Cholesterol is not new. It is part of the natural processes within the human body. The contemporary view of cholesterol and how it affects us today began with a government study in 1951.Pathologists from the Pentagon examined the bodies of servicemen who lost their lives during the war in Korea. They completed autopsies on 2,000 soldiers. The medical community was astounded. In 1951, it was incredible to see results that altered their view of human health so radically. It is unusual for someone under the age of 35 to die from coronary disease. Yet more than 75 % of the soldiers had yellow deposits of atherosclerotic plaque on their artery walls. Since the average age of the soldiers was 21 this was a major contradiction with the prevailing view that artery clogging deposits only occurred in older men.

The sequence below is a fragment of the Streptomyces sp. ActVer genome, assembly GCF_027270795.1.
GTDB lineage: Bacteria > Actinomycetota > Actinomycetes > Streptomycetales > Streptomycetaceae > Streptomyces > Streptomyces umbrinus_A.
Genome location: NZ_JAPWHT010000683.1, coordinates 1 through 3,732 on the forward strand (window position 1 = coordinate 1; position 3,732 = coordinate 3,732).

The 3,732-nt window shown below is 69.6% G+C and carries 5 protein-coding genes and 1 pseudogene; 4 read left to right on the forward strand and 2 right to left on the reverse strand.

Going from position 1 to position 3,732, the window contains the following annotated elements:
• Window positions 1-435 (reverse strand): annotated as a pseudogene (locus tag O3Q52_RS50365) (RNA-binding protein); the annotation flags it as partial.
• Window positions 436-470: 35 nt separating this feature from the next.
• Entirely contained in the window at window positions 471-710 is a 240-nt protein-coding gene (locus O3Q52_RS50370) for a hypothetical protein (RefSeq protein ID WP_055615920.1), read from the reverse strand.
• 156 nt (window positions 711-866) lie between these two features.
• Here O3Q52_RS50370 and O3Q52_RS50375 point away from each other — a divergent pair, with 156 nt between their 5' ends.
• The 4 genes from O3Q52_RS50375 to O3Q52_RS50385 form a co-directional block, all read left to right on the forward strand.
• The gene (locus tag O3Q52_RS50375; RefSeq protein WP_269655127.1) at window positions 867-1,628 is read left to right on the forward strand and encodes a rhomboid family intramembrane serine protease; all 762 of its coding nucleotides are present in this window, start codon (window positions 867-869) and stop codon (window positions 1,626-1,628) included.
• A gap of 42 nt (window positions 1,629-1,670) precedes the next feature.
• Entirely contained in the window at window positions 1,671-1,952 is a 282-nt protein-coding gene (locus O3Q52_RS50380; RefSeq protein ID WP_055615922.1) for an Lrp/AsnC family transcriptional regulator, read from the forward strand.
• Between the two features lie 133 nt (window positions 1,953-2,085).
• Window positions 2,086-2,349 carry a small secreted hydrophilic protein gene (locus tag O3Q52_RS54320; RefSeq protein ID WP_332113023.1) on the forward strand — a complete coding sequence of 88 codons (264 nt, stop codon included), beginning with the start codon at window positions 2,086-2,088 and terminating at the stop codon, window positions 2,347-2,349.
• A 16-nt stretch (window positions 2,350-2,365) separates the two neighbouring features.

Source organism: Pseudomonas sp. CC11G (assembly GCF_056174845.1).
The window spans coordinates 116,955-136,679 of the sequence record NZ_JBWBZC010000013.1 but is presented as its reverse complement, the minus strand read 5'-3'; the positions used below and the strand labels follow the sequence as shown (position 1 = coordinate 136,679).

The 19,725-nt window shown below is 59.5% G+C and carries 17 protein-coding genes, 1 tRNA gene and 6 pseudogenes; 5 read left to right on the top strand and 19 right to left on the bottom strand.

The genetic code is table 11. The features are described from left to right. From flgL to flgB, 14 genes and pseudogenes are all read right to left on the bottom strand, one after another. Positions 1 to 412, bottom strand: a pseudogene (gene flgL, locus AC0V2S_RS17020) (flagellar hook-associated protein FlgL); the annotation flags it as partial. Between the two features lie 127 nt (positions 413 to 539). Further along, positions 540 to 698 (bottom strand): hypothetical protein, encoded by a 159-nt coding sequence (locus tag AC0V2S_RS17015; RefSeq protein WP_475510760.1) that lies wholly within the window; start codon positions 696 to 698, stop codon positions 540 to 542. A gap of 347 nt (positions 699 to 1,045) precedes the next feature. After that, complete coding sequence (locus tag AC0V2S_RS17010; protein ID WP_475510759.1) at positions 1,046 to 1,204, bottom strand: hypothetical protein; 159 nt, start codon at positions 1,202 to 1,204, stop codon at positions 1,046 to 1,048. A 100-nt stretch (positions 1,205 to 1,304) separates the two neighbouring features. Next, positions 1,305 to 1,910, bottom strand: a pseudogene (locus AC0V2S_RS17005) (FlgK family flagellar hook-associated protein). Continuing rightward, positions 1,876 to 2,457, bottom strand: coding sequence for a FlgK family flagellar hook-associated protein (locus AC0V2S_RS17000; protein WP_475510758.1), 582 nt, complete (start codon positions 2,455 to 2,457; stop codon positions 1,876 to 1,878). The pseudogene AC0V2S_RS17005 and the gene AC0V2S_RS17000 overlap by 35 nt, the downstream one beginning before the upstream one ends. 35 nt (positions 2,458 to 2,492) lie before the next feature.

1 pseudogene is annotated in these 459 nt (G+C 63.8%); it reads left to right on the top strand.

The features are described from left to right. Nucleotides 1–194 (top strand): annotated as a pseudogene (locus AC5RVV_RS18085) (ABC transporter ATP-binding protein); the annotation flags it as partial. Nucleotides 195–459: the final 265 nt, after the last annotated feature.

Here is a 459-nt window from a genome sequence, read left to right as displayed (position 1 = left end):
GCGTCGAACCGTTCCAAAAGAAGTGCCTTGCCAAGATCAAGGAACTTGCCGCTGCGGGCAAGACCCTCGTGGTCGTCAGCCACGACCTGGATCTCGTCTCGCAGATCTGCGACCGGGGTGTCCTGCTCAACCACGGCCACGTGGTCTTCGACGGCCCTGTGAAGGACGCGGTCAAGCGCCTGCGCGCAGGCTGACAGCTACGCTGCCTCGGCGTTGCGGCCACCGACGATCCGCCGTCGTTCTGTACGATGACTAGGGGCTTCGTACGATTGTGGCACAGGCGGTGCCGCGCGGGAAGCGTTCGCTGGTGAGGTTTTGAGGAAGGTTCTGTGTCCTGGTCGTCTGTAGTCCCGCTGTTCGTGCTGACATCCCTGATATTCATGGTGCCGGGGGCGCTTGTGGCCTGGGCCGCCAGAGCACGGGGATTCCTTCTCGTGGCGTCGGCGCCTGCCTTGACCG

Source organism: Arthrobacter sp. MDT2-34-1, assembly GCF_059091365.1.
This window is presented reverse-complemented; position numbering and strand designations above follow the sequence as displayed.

These results, in 1951, surprised and startled healthcare professionals. Before the Army pathologists performed these autopsies no one had any idea how early the process of heart disease began.
Soon after these studies the major contributor to the buildup of plaque and to heart disease risk was given a name - - cholesterol.
Since the original studies, the risk of heart disease from excess cholesterol has increased exponentially. It was estimated in 2002 that 107 million American adults now have blood cholesterol levels high enough to require medical attention. Sadly, the numbers keep rising.
Despite this widespread problem, there is good news. Individual people can to something about their cholesterol levels. That is the purpose of this guide. In everyday English, we will review the cholesterol situation. What causes it? What are its effects? What can you do to reverse the negative impact it has on your personal health?
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